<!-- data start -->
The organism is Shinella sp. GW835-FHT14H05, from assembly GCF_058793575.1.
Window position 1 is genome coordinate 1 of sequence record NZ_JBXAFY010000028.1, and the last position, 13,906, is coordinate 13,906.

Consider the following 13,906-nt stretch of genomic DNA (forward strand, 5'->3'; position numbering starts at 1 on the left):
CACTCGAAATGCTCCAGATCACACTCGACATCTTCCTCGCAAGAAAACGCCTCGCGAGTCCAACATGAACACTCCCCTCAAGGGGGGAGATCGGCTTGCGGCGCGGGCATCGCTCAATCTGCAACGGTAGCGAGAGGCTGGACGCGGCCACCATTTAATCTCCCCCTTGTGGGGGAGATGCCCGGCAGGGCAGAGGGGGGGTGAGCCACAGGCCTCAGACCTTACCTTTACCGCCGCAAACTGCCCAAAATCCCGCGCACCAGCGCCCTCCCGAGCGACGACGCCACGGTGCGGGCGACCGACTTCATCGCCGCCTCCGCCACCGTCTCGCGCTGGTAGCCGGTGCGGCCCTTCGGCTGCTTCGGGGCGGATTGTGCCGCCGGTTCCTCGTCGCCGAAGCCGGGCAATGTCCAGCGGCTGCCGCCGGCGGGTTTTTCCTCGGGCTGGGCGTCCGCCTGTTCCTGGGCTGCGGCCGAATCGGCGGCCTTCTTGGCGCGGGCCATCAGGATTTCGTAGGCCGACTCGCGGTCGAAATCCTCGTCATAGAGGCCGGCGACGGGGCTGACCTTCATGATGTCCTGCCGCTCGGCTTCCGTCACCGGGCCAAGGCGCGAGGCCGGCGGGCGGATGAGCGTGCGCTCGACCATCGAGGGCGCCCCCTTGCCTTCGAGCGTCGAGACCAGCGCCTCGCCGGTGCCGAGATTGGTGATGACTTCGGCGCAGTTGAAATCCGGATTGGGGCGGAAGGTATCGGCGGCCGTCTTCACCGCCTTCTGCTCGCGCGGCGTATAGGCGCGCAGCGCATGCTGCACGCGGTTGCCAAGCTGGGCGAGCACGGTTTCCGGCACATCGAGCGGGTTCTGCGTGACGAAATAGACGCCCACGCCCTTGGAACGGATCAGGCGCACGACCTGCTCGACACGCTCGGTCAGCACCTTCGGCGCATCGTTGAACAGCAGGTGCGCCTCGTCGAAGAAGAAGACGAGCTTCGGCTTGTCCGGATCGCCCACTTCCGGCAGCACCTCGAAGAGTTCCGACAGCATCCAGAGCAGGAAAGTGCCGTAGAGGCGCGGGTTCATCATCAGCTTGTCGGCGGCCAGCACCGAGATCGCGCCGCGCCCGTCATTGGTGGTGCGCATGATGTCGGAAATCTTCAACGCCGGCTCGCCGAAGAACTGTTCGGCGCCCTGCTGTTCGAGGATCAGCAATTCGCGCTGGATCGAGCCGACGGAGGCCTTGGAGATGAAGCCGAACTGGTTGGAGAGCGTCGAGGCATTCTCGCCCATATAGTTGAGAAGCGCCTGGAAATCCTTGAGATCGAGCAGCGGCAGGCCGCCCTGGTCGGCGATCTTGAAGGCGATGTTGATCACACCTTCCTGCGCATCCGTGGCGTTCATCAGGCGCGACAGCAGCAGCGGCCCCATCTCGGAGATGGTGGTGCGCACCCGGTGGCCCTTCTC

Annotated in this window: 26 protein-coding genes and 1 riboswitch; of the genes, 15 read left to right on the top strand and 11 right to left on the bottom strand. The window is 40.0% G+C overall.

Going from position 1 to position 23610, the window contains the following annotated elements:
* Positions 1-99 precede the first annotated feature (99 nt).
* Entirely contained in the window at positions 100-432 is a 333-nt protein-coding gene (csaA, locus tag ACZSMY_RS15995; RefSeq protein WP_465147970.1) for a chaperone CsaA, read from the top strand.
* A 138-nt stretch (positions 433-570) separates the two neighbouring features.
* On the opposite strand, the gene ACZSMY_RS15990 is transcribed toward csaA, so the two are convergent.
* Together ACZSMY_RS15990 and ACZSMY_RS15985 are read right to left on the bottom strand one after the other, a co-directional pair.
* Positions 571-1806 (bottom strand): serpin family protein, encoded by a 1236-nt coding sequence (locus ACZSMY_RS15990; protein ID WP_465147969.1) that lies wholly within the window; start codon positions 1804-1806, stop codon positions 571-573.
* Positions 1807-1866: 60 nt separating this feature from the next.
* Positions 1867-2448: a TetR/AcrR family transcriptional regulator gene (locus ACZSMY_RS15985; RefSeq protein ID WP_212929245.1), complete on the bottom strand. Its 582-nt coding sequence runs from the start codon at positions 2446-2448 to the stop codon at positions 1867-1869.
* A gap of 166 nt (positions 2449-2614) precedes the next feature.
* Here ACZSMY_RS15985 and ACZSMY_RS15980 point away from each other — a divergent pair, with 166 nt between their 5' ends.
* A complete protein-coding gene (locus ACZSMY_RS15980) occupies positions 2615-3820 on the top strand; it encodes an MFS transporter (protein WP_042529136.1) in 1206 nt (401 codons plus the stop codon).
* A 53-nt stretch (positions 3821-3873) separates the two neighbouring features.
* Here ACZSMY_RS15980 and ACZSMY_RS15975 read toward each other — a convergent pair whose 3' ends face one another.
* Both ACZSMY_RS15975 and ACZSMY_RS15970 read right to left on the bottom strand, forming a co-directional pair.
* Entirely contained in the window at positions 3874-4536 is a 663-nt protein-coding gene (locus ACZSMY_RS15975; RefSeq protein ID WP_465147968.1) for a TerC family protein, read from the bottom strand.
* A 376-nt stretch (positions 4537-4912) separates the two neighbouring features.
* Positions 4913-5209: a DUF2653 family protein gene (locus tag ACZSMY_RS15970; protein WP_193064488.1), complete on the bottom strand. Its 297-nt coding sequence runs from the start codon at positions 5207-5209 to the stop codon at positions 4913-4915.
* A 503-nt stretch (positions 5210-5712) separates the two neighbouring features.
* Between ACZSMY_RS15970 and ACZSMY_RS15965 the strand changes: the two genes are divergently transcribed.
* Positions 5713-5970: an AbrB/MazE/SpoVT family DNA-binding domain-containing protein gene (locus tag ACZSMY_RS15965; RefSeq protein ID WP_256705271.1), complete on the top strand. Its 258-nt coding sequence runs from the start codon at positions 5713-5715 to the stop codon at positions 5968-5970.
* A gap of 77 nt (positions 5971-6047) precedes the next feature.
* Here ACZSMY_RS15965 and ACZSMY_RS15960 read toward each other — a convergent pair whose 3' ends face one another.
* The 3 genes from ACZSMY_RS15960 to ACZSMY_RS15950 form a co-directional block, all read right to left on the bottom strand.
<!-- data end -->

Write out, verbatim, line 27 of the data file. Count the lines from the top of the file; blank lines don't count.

* A gap of 77 nt (positions 5971-6047) precedes the next feature.